In an attempt to solve this case, Detective Brown, of the Metropolitan Task Force, sent evidence samples to the California Department of Justice (DOJ) for DNA testing. (Id.) Criminalist Colleen Spurgeon found the bedspread stains contained at least two individuals' DNA, and the major contributor to those stains matched Jernigan's DNA profile. (Id. at 9.) Spurgeon also found a Y chromosome present in one of the samplesfrom the bathroom stain, indicating DNA from at least one male was present. (Lodgment No. 3, Rep.'s Tr. vol. 35, 7168-69, July 21, 2011.) After receiving the test results, Brown interviewed Jernigan again. (Lodgment No. 7, People v. Jernigan, D060746, slip op. at 8.) He asked Jernigan whether there was any chance his blood would be found on June's wallet, bedspread, or in her bedroom, and Jernigan said "no." (Id.) Jernigan told Brown his fingerprints would probably be found all over June's house, however, because he had been in the home many times while he and Kathy were dating. (Id.) He also told Brown he and Kathy had sex in Kathy's room, the living room, and the den, but not in June's bedroom. (Id.)

In late 2003 and early 2004, criminalist Connie Milton, from the San Diego County Sheriff's Office, performed more DNA testing on evidence from June George's murder. (Lodgment No. 3, Rep.'s Tr. vol. 39, 7720, 7724, July 28, 2011.) She tested a receipt, two business cards, a checkbook, and a red leather purse belonging to June. (Id. at 7728-29.) The only DNA results she obtained were from a stain on the purse which tested positive for the presence of blood. (Id. at 7730-31.) Milton obtained a partial DNA profile but could not identify anyone with it. (Id. at 7731.) Jernigan was excluded as the source, however. (Id. at 7815.)

Milton tested more items in late 2005 and 2006. (Id. at 7734.) The bathroom stain tested positive for the presence of human blood, but Milton did not do any further testing on it. (Id. at 7739.) Instead, because a Y chromosome was present, she recommended the stain be retested using Y-STR DNA testing to obtain further results. (Id. at 7739-40.) One bedspread stain had a mixture of DNA with a major contributor and low-level minor contributor. Jernigan was identified as the major contributor with a frequency of occurrence of one in 290 sextillion of the African-American population.2 (Id. at 7741-43.) Milton also found DNA on a stain from the eyeglass case. There was no mixture present, but Milton was able to obtain a low level partial DNA profile from the stainwhich matched Jernigan at four allele locations. (Id. at 7743-44.) The estimated frequency of occurrence for three of those alleles was one in 130,000; the calculation of frequency was based on the fact that Jernigan has a rare allele at a particular locus, which was found on the eyeglass case. (Id. at 7765-67.)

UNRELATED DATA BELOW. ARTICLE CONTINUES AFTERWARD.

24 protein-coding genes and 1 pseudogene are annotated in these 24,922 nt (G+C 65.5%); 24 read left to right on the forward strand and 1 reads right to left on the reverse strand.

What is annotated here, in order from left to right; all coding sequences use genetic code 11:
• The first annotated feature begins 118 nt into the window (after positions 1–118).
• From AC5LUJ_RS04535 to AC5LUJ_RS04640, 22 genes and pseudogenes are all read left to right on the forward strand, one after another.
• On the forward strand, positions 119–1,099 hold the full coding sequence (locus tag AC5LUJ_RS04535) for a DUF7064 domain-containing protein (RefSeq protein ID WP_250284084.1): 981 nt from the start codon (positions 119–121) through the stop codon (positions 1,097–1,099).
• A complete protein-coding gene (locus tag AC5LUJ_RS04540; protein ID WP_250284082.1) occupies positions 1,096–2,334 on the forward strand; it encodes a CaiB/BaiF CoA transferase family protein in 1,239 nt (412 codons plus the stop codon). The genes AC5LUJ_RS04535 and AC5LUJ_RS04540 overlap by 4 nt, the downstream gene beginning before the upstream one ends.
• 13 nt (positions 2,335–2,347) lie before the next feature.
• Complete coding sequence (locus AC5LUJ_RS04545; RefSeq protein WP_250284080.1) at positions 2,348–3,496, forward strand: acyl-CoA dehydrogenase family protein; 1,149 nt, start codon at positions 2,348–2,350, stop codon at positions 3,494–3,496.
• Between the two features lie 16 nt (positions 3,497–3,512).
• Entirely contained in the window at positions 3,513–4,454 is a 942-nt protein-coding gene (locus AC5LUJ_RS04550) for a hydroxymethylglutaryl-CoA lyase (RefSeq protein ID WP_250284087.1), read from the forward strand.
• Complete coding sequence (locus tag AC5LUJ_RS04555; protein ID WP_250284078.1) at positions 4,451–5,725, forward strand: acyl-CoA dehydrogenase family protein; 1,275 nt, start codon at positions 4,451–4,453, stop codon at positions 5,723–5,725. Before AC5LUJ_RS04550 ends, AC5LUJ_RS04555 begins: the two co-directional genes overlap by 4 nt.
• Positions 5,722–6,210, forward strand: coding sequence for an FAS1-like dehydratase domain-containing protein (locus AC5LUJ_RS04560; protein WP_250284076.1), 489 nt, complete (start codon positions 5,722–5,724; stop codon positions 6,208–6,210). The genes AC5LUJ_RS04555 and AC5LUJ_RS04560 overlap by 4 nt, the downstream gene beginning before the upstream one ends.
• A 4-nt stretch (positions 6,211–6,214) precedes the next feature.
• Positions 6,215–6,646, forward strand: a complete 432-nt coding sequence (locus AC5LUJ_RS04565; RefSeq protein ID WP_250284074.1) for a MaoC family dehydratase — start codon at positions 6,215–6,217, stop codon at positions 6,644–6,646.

Milton also tested nine stains from the towel found in the bathroom. (Id. at 7751.) She was able to identify only June's DNA in stains B, E, G, H, I, and F. (Id. at 7753-61.) Stains A and D, however, were a mixture of at least two people, with the major contributor matching Jernigan's DNA. The frequency of the match for stain A was one in 290 sextillion African-Americans and for stain D was one in 280 trillion African-Americans. (Id. at 7762-63, 7765.) Stain C was a single source of Petitioner's DNA with a frequency of one in 6.5 sextillion African-Americans. (Id. at 7763, 7765.)

In 2007, Milton performed a third round of DNA testing on items of evidence. On a plastic photo holder from June's wallet, Milton found a rare allele consistent with Jernigan's DNA profile. (Id. at 7767-69.) She tested a second stain on the bedspread and found a mixture of DNA from at least two people. (Id. at 7770.) The major contributor was Petitioner, at a frequency of one in 340 sextillion of the African-American population. (Id.) She also tested two stains on June's wallet; both contained a single source of DNA which matched Jernigan. The frequency for stain A was one in 340 sextillion for the African-American population, and for stain B, it was one in 7.8 sextillion. (Id. at 7774-76.) Also in 2007, Amy Rogala, of the San Diego Police's Crime Laboratory, performed DNA testing on evidence in Jernigan's case. In particular, she performed Y-STR DNA testing on the bathroom stain Milton had previously tested and recommended for Y-STR testing. Rogala found June's DNA but also found a low level DNA profile from which June's husband and stepson were excluded but from which Petitioner was not. (Lodgment No. 7, People v. Jernigan, No. D060746, slip op. at 9.)

The final round of DNA testing was completed in 2009. (Lodgment No. 3, Rep.'s Tr. vol. 40, 8047, Aug. 1, 2011) Byron Sonnenberg, a criminalist at the San Diego County Sheriff's Office, tested five new areas on the towel found in June's bathroom.(Id. at 8047.) During the first round of testing, stains one, two, and four contained a single source of DNA that matched June's profile. (Id. at 8048.) Stains three and five, however, contained a...